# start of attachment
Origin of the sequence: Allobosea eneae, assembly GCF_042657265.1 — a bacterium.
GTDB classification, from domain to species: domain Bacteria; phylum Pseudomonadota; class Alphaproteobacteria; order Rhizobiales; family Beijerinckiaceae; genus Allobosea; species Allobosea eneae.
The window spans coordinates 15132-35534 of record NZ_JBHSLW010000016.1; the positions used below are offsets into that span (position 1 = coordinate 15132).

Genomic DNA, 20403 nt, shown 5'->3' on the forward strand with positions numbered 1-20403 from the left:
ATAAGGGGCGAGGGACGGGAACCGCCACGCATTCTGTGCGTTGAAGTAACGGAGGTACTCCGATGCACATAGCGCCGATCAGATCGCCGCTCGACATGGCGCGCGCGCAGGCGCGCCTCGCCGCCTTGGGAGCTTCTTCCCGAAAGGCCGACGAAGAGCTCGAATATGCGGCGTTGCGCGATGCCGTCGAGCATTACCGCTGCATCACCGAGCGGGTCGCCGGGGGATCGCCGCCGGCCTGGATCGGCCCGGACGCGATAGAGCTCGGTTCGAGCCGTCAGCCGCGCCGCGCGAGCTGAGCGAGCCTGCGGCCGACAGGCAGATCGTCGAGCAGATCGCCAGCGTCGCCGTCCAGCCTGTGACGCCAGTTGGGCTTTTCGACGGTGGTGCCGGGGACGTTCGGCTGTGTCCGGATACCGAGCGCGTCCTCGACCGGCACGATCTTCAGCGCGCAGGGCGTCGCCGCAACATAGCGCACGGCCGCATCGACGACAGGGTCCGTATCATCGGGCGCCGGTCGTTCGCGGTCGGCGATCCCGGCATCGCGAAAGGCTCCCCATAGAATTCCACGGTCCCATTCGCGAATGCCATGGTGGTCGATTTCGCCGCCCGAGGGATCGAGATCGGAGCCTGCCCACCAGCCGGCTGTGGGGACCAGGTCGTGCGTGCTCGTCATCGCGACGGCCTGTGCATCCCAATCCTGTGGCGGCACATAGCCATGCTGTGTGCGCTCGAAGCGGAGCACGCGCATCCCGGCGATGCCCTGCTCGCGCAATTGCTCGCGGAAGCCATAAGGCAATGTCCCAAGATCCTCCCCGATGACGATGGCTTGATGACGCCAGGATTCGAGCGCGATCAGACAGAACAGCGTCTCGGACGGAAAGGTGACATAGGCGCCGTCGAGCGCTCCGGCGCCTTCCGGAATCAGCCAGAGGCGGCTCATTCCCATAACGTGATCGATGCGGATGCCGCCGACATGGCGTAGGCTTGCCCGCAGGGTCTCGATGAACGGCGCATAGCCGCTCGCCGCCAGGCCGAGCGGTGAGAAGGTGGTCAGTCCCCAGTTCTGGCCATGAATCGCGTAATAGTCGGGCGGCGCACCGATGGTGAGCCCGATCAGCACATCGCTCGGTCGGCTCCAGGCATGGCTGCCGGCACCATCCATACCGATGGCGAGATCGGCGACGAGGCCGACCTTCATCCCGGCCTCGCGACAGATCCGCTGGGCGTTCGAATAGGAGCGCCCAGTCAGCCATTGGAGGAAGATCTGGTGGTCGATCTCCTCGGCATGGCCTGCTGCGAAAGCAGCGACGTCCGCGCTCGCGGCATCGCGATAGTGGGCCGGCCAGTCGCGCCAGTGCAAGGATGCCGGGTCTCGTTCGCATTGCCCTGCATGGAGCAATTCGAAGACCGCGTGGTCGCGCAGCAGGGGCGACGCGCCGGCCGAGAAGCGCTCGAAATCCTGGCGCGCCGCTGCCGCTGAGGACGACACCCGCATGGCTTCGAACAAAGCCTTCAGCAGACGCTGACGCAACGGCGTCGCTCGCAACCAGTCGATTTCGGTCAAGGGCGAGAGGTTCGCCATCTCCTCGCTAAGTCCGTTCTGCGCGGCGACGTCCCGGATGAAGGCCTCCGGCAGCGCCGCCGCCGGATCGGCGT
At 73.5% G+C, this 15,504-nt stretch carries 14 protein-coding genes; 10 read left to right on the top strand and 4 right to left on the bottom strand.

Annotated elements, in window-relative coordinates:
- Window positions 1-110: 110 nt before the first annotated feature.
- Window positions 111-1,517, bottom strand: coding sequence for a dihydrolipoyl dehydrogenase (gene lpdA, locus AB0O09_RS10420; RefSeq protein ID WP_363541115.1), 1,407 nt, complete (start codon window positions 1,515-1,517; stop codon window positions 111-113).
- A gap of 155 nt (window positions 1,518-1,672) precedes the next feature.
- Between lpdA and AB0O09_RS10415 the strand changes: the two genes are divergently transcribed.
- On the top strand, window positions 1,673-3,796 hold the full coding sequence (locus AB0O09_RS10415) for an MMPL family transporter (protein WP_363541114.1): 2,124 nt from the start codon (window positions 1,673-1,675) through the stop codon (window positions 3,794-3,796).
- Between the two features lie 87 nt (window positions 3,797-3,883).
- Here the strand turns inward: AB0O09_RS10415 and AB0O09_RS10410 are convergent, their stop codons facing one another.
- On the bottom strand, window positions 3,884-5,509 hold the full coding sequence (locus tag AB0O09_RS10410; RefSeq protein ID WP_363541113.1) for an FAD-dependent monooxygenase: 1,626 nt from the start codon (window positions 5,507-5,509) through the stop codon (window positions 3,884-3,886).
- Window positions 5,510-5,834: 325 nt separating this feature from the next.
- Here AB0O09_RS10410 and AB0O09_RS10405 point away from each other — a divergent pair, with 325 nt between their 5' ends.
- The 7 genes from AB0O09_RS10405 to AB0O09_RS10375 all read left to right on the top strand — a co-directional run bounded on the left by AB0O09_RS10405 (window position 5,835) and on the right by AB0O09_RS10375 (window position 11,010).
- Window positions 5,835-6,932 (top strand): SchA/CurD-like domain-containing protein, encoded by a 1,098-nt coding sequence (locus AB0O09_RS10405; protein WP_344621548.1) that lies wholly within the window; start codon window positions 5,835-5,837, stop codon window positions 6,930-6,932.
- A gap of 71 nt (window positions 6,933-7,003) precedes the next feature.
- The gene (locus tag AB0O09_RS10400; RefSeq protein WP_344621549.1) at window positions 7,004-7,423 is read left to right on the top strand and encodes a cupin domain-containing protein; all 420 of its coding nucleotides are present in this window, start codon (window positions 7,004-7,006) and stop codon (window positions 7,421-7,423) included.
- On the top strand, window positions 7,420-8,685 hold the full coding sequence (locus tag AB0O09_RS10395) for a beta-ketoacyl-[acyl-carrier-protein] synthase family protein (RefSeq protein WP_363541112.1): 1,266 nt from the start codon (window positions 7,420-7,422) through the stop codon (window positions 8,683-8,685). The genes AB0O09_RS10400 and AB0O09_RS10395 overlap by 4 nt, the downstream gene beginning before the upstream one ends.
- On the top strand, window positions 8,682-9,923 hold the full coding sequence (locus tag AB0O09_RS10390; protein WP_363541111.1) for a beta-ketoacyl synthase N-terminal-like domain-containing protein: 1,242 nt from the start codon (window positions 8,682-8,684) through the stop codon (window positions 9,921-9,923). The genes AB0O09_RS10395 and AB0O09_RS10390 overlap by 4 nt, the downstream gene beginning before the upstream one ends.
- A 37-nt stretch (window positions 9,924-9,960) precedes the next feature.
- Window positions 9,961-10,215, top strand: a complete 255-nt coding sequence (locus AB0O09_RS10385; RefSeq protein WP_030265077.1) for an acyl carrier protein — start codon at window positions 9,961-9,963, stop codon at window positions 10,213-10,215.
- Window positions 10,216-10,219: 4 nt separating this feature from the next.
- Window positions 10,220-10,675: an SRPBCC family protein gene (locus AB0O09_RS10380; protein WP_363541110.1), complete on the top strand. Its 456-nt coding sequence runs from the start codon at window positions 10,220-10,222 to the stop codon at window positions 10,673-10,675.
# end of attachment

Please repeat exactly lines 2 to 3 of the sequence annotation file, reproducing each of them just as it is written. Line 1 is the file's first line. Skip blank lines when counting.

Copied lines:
GTDB classification, from domain to species: domain Bacteria; phylum Pseudomonadota; class Alphaproteobacteria; order Rhizobiales; family Beijerinckiaceae; genus Allobosea; species Allobosea eneae.
The window spans coordinates 15132-35534 of record NZ_JBHSLW010000016.1; the positions used below are offsets into that span (position 1 = coordinate 15132).